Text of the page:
After several years of trying, I was happy to finally snag a meeting with the Montgomery County (Maryland) Chamber of Commerce to make a presentation called Innovative Ways to Attract/Retain Top Talent: Innovative Arts & Humanities Community Strategies. How did I do it? Sheer perseverance!!
Why did it take me nearly two years to convince the president and CEO of the chamber of commerce that arts-centric businesses play an important role in building and sustaining economic vibrancy?
Because like many corporate professionals, she was skeptical that we could demonstrate that partnering with our sector can build market share; heighten awareness of member company products and services; attract employees; increase job satisfaction; and, enhance relationships with existing and new customers.
Like so many of her peers, she was unaware of that arts-centric businesses spend money locally, attract talented young professionals, generate government revenue at a high rate of return, and serve as a cornerstone of tourism and economic development
So I kept at it. And finally, she shared that her members’ most pressing concern was employee retention. She asked whether the arts and humanities community could offer strategies that would help corporate employers attract and retain top talent.
When I emphatically assured her that we could, she eagerly invited me to make a presentation to a joint meeting of the Economic Development and Small Business Committees. I was thrilled! So, of course I asked former Montgomery County Arts and Humanities Council Board Member Mara Walker (also the chief operating officer of Americans for the Arts) to join me and bring her pARTnership Movement slides. I knew our dynamic duo would hit a home run!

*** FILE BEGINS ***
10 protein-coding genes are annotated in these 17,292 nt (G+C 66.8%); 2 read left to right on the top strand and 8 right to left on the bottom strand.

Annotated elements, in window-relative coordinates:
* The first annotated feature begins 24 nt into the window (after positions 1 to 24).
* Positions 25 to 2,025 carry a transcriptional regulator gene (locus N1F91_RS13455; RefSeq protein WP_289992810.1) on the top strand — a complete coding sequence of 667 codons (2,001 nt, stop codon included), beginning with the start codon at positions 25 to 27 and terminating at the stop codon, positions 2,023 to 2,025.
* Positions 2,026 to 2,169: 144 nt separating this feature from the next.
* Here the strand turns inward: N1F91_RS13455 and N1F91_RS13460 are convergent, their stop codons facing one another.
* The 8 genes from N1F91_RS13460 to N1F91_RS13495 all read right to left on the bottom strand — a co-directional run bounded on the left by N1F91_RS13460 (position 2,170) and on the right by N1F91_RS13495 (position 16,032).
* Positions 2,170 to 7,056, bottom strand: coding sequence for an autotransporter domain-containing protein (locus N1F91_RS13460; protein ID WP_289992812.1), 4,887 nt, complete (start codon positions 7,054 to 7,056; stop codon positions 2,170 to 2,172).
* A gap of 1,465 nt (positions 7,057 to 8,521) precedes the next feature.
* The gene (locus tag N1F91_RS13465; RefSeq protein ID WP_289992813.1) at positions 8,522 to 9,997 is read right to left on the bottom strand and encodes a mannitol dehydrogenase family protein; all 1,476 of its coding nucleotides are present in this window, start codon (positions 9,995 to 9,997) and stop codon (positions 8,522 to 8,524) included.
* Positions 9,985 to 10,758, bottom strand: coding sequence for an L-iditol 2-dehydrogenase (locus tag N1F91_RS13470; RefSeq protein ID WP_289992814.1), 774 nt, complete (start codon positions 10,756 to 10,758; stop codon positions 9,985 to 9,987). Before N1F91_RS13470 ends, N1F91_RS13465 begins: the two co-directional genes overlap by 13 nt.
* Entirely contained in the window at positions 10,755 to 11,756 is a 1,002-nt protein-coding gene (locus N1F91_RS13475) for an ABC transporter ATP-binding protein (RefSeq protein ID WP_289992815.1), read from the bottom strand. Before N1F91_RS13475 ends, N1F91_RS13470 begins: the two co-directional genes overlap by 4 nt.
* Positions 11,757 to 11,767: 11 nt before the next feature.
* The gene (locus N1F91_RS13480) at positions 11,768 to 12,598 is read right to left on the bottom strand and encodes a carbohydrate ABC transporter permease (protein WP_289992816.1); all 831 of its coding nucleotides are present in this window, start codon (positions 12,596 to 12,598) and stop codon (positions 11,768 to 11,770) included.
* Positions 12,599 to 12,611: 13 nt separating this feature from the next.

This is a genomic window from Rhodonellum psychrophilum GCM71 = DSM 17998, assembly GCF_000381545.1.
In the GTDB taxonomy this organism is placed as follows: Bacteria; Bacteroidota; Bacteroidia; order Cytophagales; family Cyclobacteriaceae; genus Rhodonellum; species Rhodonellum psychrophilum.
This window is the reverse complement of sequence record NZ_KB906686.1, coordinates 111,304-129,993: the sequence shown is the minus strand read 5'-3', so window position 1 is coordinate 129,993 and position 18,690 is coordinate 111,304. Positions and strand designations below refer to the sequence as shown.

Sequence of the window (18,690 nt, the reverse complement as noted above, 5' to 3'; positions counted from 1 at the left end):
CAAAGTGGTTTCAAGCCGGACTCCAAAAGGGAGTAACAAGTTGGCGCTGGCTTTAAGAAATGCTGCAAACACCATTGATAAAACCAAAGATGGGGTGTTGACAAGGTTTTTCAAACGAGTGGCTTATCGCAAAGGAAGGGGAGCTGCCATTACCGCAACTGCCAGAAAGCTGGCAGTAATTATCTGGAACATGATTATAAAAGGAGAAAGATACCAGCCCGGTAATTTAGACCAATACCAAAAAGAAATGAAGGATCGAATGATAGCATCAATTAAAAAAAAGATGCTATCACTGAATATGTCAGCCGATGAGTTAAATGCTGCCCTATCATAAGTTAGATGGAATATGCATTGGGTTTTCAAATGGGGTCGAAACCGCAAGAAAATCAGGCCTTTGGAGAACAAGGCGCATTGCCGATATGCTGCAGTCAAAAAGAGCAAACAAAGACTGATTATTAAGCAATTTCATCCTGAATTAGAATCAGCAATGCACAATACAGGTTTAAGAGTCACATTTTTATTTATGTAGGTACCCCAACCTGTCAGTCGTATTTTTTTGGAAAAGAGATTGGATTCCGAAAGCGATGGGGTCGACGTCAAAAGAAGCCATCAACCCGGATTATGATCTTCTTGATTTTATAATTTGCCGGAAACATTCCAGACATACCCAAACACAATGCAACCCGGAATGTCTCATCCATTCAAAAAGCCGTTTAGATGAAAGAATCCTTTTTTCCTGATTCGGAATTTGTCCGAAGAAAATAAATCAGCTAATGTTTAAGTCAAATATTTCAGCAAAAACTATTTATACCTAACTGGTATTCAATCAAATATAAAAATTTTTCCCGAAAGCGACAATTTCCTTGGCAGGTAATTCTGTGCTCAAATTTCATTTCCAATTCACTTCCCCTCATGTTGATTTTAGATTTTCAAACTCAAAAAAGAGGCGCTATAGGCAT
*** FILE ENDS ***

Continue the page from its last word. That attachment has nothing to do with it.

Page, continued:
Mara prepared a stellar presentation draft and we edited it together. She also prepared a captivating narrative that demonstrated how harnessing the creative community has helped specific multinational companies gain a competitive advantage and advance their business strategies. From the first slide, our audience was hooked!
Our presentation went smoothly, so much so that one of the members immediately invited us to make another presentation for their company within the month. And we will!
We must continue to give practical examples of how the business community can consider the arts and humanities as a resource for creative problem-solving and that our sector can help to build market share.
As we further develop our relationships within the business community, we can help them heighten awareness of their company’s products and services, attract new employees, and provide them ways to increase job satisfaction and enhance relationships with existing and new customers.
It’s not often that we can see and feel a win-win, but in this case it worked!
(Editor’s Note: Join Suzan at the Americans for the Arts Annual Convention in San Antonio for the Private-Sector Funding in the New Normal session to hear more.)
*This post was originally posted on ARTSblog. Photo: Suzan Jenkins, CEO of the Arts & Humanities Council of Montgomery County (right) and Mara Walker, COO Americans for the Arts address the Economic Development and Small Business Committees.